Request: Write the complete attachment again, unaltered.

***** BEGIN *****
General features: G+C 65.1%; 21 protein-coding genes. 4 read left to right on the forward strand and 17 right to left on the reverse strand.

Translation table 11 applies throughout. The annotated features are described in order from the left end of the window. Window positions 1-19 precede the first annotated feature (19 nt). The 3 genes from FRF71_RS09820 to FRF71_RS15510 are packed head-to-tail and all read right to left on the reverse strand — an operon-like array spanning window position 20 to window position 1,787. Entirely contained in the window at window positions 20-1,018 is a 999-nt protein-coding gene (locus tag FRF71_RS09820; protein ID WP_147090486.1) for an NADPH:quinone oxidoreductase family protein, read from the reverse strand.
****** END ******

General features: G+C 65.1%; 21 protein-coding genes. 4 read left to right on the forward strand and 17 right to left on the reverse strand.

Translation table 11 applies throughout. The annotated features are described in order from the left end of the window. Window positions 1-19 precede the first annotated feature (19 nt). The 3 genes from FRF71_RS09820 to FRF71_RS15510 are packed head-to-tail and all read right to left on the reverse strand — an operon-like array spanning window position 20 to window position 1,787. Entirely contained in the window at window positions 20-1,018 is a 999-nt protein-coding gene (locus tag FRF71_RS09820; protein ID WP_147090486.1) for an NADPH:quinone oxidoreductase family protein, read from the reverse strand.